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Controlling for openness in the male-dominated collaborative networks of the global film industry

  • Deb Verhoeven ,

    Roles Conceptualization, Data curation, Formal analysis, Funding acquisition, Investigation, Methodology, Project administration, Resources, Supervision, Validation, Visualization, Writing – original draft, Writing – review & editing

    deb.verhoeven@ulberta.ca

    ‡ These authors are senior authors on this work.

    Affiliation Faculty of Arts and Social Sciences, University of Alberta, Edmonton, Alberta, Canada

  • Katarzyna Musial ,

    Roles Conceptualization, Formal analysis, Funding acquisition, Investigation, Methodology, Supervision, Validation, Visualization, Writing – original draft, Writing – review & editing

    ‡ These authors are senior authors on this work.

    Affiliation Advanced Analytics Institute, School of Computer Science, Faculty of Engineering and IT, University of Technology Sydney, Sydney, New South Wales, Australia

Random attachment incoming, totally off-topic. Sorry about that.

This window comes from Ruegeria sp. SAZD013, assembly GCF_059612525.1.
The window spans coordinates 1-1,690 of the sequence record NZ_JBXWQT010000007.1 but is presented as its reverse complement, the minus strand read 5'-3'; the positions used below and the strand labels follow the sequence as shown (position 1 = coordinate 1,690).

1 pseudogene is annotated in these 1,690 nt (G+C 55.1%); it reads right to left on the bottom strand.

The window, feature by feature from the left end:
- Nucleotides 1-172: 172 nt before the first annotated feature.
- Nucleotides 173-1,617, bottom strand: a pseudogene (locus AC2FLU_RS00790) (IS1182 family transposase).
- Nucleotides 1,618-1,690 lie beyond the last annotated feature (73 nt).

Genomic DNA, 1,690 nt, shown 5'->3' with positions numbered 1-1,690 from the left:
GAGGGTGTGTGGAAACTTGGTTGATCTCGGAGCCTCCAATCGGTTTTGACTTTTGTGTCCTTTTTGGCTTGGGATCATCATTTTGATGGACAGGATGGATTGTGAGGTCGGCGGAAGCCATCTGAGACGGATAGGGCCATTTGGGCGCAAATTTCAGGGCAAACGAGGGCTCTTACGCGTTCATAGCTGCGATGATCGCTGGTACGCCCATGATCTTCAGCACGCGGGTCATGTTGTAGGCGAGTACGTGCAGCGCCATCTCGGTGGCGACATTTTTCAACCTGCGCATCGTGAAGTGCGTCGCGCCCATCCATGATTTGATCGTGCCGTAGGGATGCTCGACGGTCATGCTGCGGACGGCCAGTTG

• Stuart Palmer ,

    Roles Conceptualization, Data curation, Formal analysis, Investigation, Methodology, Validation, Visualization, Writing – original draft, Writing – review & editing

    ‡ These authors are senior authors on this work.

    Affiliation Melbourne Centre for the Study of Higher Education, The University of Melbourne, Melbourne, Victoria, Australia

  • Sarah Taylor,

    Roles Data curation, Formal analysis, Investigation, Methodology, Validation, Visualization, Writing – review & editing

    Affiliation School of Global, Urban and Social Studies, College of Design and Social Context, RMIT University, Melbourne, Victoria, Australia

  • Shaukat Abidi,

    Roles Data curation, Formal analysis, Writing – review & editing

    Affiliation Faculty of Arts and Social Sciences and School of Engineering, University of Technology Sydney, Sydney, New South Wales, Australia

  • Vejune Zemaityte,

    Roles Data curation, Writing – review & editing

    Affiliation School of Communication and Creative Arts, Deakin University, Melbourne, Victoria, Australia

  • Lachlan Simpson

    Roles Data curation, Formal analysis, Writing – review & editing

    Affiliation Research Technology Services, University of NSW, Sydney, Australia

Controlling for openness in the male-dominated collaborative networks of the global film industry

  • Deb Verhoeven, 
  • Katarzyna Musial, 
  • Stuart Palmer, 
  • Sarah Taylor, 
  • Shaukat Abidi, 
  • Vejune Zemaityte, 
  • Lachlan Simpson
PLOS
x

Abstract